Me likes chrome!
Not massive stopping power, but the single-disk gets the job done.
Style would preclude a rider from using a tank bag every day. But this would prove to be a highly convenient feature on trips (when you need a map in front of you).

Minor details aside, the V Star Classic was supremely easy to maneuver in real-world riding situations. Though it could use a tad more power, the V Star never left its rider feeling a lack of confidence.

  But don't take our word for it, let's hear what MO's own mini tester, Sugi, had to say. For the record, Sugi is a scant 5 1/2 feet tall and weighs 100 lbs.

My first experience on a cruiser was a positive one for the most part. Although the bike was considerably heavier than the Honda NSR250 (two-stroke GP race-replica) I normally ride, it was a nice change to able flatfoot it at stoplights. The braking power on the V Star wasn't instantaneous, but I didn't experience any problems slowing the bike down either. Stopping was hard to get used to as you really felt the weight of the bike when coming to a standstill. I really had to concentrate because I didn't want to topple over. How embarrassing would that be (not to mention I probably wouldn't be able to pick the bike up)! To my chagrin, I couldn't quite reach the rear brake pedal comfortably. Once I was stopped though, it was a simple matter to shift my body a little bit so I could reach.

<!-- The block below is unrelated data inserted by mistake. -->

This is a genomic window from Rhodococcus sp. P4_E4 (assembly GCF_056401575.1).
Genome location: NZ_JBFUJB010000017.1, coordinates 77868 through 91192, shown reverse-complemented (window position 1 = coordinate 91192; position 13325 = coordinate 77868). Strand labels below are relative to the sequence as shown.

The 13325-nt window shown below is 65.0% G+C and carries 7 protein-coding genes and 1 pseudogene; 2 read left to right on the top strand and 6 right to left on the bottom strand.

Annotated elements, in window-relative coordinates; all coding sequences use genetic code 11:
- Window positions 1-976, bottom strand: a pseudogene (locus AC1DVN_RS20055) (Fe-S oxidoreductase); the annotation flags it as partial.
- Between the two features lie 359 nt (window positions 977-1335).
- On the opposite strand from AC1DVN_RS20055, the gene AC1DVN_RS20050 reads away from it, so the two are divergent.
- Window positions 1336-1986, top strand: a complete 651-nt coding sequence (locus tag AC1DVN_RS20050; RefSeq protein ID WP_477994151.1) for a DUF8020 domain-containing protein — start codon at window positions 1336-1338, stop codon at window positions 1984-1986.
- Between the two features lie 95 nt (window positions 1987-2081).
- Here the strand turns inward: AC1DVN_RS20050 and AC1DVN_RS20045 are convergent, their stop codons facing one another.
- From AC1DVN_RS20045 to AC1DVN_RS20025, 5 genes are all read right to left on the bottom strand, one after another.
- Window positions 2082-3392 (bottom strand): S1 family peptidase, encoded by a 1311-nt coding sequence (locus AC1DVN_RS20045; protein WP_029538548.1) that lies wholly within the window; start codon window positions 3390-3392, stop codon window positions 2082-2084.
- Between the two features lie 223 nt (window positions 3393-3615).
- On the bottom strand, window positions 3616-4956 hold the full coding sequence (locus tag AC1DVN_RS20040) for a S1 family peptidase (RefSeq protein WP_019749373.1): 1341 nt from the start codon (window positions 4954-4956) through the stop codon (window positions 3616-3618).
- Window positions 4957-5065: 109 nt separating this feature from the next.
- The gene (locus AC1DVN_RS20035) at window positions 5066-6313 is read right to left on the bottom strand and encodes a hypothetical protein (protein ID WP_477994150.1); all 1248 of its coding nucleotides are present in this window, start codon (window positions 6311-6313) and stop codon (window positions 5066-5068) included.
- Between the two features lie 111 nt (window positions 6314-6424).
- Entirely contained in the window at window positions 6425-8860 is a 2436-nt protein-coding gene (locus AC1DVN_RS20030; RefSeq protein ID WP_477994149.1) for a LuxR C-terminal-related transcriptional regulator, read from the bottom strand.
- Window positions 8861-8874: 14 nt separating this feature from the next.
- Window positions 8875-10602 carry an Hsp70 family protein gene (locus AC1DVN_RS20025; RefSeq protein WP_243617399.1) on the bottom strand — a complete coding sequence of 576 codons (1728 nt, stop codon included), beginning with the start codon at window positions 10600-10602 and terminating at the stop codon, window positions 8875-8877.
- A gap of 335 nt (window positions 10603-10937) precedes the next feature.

I wasnt sure what to expect from a cruiser, but as a sportbike rider, I didn't have a very high opinion of them. Imagine my surprise when I discovered that this was no Hardly-Ableson! Acceleration was quite smooth and the riding position was very comfortable. The vibrations were barely noticeable except in the seat. I dont think I'd be able to do a long ride without my butt falling asleep! Hmmm, maybe the bike could double as a butt massager for those really stressful days. The bike moved along quite nicely and was surprisingly nimble.

Although I still prefer to ride sportbikes, I can see the allure of cruisers. This bike makes it easy to enjoy yourself on a ride. It was extremely manageable both in size and power without feeling puny. Okay, now I think I'm ready for the Valkyrie! Hehehe.

2001 V Star Classic Specifications
MSRP TBA $5899 (single tone purple) $5999 (two-tone
silver/green) Note: available starting November 2000
Engine Type: 649cc, 40-Cubic Inch, SOHC, Air-Cooled, 70 V-Twin
Bore x Stroke / mm: 81 X 63mm
Compression Ratio: 9:1
Carburetion: (2) 28mm Mikuni Downdraft-Type
Transmission: 5-Speed
Final Drive: Shaft
Front Suspension: Telescopic Fork, 5.5" of Travel
Rear Suspension: Preload-Adjustable Single Shock, Link-Type, 3.9" of
Front Brake: 298mm Disc
Rear Brake: 200mm Drum
Front Tire: 130/90-16
Rear Tire: 170/80-15
Overall Dimensions (Length  x Width x Height): 96.5" X 36.6" X 43.5"
Seat Height: 28"
Wheelbase: 64"
Minimum Ground Clearance: 5.7"
Fuel Capacity: 4.25 gallons
Dry Weight: 495 lbs
Color: Stardust Silver/Forest Green, Deep Purple, Onyx